Photo: joakant

Photo: joakant

The Ocean: Life and livelihoods

The ocean covers over 70% of the planet. It is our life source, supporting humanity’s sustenance and that of every other organism on earth. The ocean produces at least 50% of the planet’s oxygen, it is home to most of earth’s biodiversity, and is the main source of protein for more than a billion people around the world. Not to mention, the ocean is key to our economy with an estimated 40 million people being employed by ocean-based industries by 2030.

Even though all its benefits, the ocean is now in need of support.

With 90% of big fish populations depleted, and 50% of coral reefs destroyed, we are taking more from the ocean than can be replenished. To protect and preserve the ocean and all it sustains, we must create a new balance, rooted in true understanding of the ocean and how humanity relates to it. We must build a connection to the ocean that is inclusive, innovative, and informed by lessons from the past.

From: https://www.un.org/en/observances/oceans-day

Photo: Jonatan Pie

Photo: Jonatan Pie

Photo: Jonatan Pie

Photo: Noel_Bauza

Photo: Noel_Bauza

An aurora, sometimes referred to as polar lights (aurora polaris), northern lights (aurora borealis), or southern lights (aurora australis), is a natural light display in the Earth's sky, predominantly seen in high-latitude regions (around the Arctic and Antarctic).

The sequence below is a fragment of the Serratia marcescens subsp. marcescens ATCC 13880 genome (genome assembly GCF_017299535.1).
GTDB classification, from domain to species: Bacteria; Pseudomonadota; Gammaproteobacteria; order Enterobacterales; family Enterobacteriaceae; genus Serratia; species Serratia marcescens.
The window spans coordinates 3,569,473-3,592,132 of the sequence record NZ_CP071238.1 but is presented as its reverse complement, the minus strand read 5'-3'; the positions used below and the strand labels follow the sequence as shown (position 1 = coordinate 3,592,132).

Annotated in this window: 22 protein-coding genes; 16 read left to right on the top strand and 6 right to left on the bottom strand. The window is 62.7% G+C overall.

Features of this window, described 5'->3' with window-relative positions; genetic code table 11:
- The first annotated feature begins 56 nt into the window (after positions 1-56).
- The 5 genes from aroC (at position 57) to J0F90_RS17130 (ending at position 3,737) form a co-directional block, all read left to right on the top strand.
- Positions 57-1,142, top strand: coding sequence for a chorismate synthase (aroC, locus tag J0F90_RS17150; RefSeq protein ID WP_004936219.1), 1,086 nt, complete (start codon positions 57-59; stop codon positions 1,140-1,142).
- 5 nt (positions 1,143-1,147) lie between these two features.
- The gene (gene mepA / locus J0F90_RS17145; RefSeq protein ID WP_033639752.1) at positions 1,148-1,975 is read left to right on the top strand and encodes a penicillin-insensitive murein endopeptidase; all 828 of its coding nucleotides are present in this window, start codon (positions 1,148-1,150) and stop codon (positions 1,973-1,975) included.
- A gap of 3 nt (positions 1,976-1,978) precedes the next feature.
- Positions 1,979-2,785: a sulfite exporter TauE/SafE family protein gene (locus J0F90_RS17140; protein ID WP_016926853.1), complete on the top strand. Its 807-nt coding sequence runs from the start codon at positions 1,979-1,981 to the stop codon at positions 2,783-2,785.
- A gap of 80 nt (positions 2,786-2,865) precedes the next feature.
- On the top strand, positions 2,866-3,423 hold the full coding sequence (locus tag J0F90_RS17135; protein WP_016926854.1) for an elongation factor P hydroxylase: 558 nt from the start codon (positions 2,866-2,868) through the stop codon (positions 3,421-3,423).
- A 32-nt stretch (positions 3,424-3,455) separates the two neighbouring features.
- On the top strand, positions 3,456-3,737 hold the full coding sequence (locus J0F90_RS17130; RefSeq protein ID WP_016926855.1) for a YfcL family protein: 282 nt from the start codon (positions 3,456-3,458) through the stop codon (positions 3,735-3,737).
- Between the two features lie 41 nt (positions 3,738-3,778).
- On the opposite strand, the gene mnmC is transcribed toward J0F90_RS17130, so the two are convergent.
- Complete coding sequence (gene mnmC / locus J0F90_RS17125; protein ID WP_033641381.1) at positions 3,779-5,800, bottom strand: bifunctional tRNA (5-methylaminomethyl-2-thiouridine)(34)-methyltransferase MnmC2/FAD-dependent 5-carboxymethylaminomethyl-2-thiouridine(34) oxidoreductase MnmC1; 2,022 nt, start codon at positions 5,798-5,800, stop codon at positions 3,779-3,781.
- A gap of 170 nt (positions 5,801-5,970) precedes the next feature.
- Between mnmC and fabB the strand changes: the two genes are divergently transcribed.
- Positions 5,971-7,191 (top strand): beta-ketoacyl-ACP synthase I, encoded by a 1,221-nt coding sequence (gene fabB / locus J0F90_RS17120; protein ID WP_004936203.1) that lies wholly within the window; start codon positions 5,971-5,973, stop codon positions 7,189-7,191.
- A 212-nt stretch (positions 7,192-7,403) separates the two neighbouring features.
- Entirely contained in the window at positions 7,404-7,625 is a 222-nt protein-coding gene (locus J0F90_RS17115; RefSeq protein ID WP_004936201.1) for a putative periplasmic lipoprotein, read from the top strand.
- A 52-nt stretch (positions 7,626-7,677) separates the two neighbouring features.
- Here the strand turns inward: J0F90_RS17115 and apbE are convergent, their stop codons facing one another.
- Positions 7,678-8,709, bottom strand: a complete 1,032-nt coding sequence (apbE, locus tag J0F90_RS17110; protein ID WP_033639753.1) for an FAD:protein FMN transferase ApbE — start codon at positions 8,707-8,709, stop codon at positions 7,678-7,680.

Auroras are the result of disturbances in the magnetosphere caused by solar wind. These disturbances are sometimes strong enough to alter the trajectories of charged particles in both solar wind and magnetospheric plasma. These particles, mainly electrons and protons, precipitate into the upper atmosphere. The resulting ionization and excitation of atmospheric constituents emit light of varying color and complexity.

Alps

Photo: Pixel2013

Hallstatt, Austria, Alps

Photo: Julius_Silver

Berchtesgaden, Alps, Germany

Photo: FelixMittermeier

Matterhorn, Alps, Switzerland

Photo: klausdie

Mont Blanc, Alps

Photo: laurentgraphiste

The Alps

are the highest and most extensive mountain range system that lies entirely in Europe, and stretch approximately 1,200 km (750 mi) across eight Alpine countries (from west to east): France, Switzerland, Monaco, Italy, Liechtenstein, Austria, Germany, and Slovenia.

The highest peak in the Alps is Mont Blanc at 4810 metres (15,782 feet). Mont Blanc (French) or Monte Blanco (Italian) means White Mountain.

The mountain itself attracts many visitors from all over the world as it is the tallest mountain in the Alps. The town next to Mont Blanc, Chamonix, was the site of the first ever Winter Olympics.

Tourism, which began in the 19th century in a modest way, became, after World War II, a mass phenomenon. Thus, the Alps are a summer and winter playground for millions of European urban dwellers and annually attract tourists from around the world. Because of this enormous human impact on a fragile physical and ecological environment, the Alps are likely the most threatened mountain system in the world.